It has been three years since my Aunt’s murder, and I still have nights where I need to check closets and under the bed out of paranoia. I still have nights where I wake suddenly and have to put my gun next to me on the bed in order to feel safe. I still check the door and window locks three times every single night before I fall asleep. If Gavon Ramsay is ever released, this unease and fear will only increase. I cannot imagine going out into the world knowing that he is somewhere out there on the streets, especially when he will still be of an age where he is capable of causing incredible harm to others. Due to these fears, I will be speaking at each and every parole hearing that happens for him. I will do everything in my power to keep this man behind bars, despite the personal ramifications I will face of having to relive the details of my Aunt’s murder every five years. Gavon Ramsay took my Aunt Margaret’s life from her in the most disturbing and evil way, and his new sentence for her murder may allow him to live the majority of his natural life free. This sentence is in no way justice for what he did to her.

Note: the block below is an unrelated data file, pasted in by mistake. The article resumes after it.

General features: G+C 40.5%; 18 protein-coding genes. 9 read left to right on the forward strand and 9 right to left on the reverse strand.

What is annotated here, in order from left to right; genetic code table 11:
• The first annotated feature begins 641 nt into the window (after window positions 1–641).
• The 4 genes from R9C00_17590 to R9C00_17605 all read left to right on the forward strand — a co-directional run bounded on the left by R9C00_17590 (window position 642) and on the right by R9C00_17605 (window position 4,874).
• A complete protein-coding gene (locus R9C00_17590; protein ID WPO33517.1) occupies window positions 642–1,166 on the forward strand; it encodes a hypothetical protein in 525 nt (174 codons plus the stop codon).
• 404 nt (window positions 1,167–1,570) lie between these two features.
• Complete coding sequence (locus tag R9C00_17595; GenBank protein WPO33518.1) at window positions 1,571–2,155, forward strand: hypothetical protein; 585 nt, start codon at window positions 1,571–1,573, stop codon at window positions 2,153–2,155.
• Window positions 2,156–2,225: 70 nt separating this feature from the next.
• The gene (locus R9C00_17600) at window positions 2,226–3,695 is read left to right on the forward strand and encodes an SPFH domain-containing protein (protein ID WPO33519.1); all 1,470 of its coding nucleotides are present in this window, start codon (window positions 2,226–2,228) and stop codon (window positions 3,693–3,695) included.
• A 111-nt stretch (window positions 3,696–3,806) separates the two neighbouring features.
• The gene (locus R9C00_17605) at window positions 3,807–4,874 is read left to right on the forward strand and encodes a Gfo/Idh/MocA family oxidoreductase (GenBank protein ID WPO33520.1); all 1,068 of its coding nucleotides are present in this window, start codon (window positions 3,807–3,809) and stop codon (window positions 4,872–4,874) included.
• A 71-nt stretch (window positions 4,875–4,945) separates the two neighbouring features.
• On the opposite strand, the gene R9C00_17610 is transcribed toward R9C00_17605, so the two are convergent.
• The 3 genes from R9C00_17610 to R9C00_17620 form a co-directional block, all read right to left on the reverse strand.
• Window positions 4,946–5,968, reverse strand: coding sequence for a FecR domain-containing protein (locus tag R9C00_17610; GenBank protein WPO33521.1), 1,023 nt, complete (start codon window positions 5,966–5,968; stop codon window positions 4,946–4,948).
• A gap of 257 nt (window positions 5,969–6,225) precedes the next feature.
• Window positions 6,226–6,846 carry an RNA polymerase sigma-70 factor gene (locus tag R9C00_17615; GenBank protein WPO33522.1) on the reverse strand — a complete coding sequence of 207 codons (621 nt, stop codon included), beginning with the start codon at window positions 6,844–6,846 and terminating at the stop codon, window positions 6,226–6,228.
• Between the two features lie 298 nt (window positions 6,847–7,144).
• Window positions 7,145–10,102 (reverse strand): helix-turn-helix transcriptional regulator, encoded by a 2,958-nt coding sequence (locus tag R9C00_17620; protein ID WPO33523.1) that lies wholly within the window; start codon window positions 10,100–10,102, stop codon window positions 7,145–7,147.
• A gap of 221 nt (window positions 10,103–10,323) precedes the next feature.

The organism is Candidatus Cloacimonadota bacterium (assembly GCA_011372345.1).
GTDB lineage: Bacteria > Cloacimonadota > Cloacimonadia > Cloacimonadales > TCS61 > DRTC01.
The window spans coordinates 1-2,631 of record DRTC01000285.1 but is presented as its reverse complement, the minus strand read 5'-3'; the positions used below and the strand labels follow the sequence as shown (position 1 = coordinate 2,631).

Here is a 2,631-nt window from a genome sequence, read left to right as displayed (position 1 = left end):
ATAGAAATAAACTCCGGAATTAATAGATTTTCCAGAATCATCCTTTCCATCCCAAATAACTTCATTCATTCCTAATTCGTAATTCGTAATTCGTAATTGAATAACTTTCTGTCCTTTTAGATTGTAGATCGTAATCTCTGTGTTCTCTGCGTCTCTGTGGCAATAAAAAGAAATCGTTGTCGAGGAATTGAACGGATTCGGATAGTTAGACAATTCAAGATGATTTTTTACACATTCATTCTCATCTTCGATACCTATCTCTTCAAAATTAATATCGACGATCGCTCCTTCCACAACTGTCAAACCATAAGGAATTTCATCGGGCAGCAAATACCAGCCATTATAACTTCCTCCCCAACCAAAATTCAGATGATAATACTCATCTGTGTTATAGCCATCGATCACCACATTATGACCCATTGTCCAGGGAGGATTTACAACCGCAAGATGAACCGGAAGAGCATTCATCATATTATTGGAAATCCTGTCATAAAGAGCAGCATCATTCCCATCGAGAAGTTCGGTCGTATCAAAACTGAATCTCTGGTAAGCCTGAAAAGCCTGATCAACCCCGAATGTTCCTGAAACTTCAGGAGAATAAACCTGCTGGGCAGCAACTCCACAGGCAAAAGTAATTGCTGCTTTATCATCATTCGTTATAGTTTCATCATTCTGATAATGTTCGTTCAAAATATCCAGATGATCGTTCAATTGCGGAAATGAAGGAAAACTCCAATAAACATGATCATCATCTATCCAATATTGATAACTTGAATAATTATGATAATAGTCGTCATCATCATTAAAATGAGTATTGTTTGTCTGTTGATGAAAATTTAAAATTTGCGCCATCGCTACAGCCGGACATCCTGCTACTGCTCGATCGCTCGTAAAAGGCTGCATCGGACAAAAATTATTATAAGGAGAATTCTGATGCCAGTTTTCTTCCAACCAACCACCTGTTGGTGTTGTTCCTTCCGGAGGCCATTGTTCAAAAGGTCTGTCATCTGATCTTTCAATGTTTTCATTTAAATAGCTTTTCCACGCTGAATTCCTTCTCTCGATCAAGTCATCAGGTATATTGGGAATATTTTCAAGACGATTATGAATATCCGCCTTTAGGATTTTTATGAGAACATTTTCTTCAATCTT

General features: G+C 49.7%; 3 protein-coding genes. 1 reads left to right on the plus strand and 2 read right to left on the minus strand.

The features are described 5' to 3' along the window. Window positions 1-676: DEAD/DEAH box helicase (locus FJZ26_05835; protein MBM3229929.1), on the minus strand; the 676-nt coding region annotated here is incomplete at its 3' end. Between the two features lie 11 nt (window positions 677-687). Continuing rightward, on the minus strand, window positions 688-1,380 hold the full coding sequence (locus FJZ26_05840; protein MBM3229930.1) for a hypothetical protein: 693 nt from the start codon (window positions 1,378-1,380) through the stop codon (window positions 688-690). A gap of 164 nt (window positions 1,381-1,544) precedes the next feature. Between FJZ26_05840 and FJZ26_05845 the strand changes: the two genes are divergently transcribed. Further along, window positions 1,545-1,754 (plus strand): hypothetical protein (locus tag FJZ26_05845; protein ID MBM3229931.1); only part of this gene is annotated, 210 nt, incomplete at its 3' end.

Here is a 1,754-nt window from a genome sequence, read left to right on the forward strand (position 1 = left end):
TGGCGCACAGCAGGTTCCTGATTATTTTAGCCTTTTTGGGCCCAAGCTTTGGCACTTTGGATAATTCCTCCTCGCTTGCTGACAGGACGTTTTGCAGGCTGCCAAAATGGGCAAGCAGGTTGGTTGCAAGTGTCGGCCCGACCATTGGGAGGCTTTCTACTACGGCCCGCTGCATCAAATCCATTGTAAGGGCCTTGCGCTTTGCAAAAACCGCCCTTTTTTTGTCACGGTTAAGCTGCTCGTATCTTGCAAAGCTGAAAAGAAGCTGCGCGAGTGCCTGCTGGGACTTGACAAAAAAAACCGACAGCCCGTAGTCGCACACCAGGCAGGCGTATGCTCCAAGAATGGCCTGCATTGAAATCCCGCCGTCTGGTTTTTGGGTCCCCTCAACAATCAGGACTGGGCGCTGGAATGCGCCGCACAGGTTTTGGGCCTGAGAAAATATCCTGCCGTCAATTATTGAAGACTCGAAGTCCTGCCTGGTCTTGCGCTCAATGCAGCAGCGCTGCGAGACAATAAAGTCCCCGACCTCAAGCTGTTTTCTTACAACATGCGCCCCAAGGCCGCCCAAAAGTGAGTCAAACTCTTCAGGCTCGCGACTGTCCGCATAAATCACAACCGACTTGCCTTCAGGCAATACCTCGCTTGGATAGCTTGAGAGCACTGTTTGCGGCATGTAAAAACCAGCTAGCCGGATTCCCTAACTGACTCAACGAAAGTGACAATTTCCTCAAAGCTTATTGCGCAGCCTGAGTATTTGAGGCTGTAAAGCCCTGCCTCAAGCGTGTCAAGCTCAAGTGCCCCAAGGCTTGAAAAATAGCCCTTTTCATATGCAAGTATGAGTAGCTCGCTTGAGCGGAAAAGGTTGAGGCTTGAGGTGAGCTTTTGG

Victims are especially vulnerable to this debilitating fear if they were witnesses to the crime or the criminals have reason to be mad with them. Trisha Barnett and her family are just some of the many victims who have experienced this type of fear. 17-year-old Chad Kitchell and 18-year-old Steven Waggoner murdered Trisha’s 12-year-old sister Robin Richardson and attempted to murder her mother Hazel during a robbery in 1992. Kitchell pleaded guilty and was sentenced to LWOP. But decades later, Arkansas passed a law requiring parole eligibility for juveniles, even those responsible for horrendous murders like Kitchell. Trisha and her family are deeply concerned about the potential of him being released. They fear that he resents Hazel for surviving and will retaliate. The family of Marie Belcastro has similar fears. Prior to the enactment of SB 256, they had closure. But now they live with the reality that Marie’s killer could be released and retaliate. “What if Jacob holds a grudge against me or my family? Maybe we are potential targets down the road. I don’t know because it wasn’t something I had to even consider. Now it’s something I’ll be thinking about every single day,” said Marie’s grandson Brian.